When the Nazis lost the war and Hitler killed himself, not only an army was defeated. Droves of ordinary Germans were starving, tormented by their captors and made homeless. They were also left with nothing in which to believe. A whole way of thinking had suddenly unravelled; it would be up to the next generation to reconfigure the idea of what it meant to be German.
Cate Shortland's film Lore approaches this time through a story of Nazi loyalists' children who are left alone when their parents are arrested for war crimes. Lore (Saskia Rosendahl), who is only 15, picks up the baby and leads her other three younger siblings on an 800-kilometre walk to their grandmother's house by the North Sea. Raised with a sense of Aryan superiority, Lore begins to see that her family has been part of something monstrous.
Shortland's film premiered at the Locarno Film Festival in Switzerland, where the Alps loom behind the mediaeval piazza where films are screened. A mostly German-speaking audience of about 8000 barely seemed to breathe as Lore and her blond siblings struggled through sylvan forests immortalised by the Brothers Grimm. They meet and are saved by Thomas (Kai Malina), a Jewish prisoner freed from Buchenwald. The silence thickened as Lore told him not to touch her plate with his filthy Jewish hands. It is hard to bear the fact that people routinely said such disgusting things. It is hard to hear them said aloud.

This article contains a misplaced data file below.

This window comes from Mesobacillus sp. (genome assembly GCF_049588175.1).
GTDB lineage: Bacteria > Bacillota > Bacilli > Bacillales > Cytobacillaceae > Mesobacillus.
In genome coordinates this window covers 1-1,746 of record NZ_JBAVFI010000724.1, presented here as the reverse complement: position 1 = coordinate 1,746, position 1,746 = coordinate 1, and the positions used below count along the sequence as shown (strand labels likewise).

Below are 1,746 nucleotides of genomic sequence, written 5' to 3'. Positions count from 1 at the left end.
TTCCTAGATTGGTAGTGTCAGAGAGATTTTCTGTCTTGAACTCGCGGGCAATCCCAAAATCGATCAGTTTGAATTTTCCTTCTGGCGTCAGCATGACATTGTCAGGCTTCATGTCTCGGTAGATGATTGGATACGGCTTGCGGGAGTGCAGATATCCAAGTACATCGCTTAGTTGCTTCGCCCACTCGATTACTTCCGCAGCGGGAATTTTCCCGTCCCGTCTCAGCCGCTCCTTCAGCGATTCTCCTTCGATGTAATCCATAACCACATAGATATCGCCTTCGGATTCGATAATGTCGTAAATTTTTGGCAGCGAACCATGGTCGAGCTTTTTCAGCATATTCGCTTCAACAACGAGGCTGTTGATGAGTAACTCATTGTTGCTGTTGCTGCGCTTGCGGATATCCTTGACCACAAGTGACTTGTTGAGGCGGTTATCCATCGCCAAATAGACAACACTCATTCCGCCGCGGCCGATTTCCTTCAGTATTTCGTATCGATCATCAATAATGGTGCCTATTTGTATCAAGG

Yet Lore is a sympathetic character, thanks to Rosendahl's performance, which is at once brave, tremulous and wrong.
''What was really great for me as a director was that she is a really kind person and a really generous person, so she had to constantly fight herself to be that character,'' Shortland says. ''What you are seeing is this girl fighting her own instincts, and that was beautiful for me.''
Not being able to speak German, Shortland did a huge amount of research. Inspiration came from her reading about the children of Albert Speer, Hitler's favourite architect, who were notable humanitarians. ''They said they had never asked their father about anything,'' she says. ''Not ever.
''One of my dear friends is head of Holocaust studies at Sydney University and when she saw the film, she said what she loved about it was that it makes you think if you were alive then, would you have stepped outside your society to do the right thing, or would you stay quiet?''
CRITICAL BUZZ Won the all-important audience prize at the Locarno Film Festival last month, where audiences were stunned by its picture of a country and ideology in free fall.
STARS Saskia Rosendahl, Kai Malina, Hans-Jochen Wagner, Ursina Lardi.
DIRECTOR Cate Shortland.
RELEASE September 20.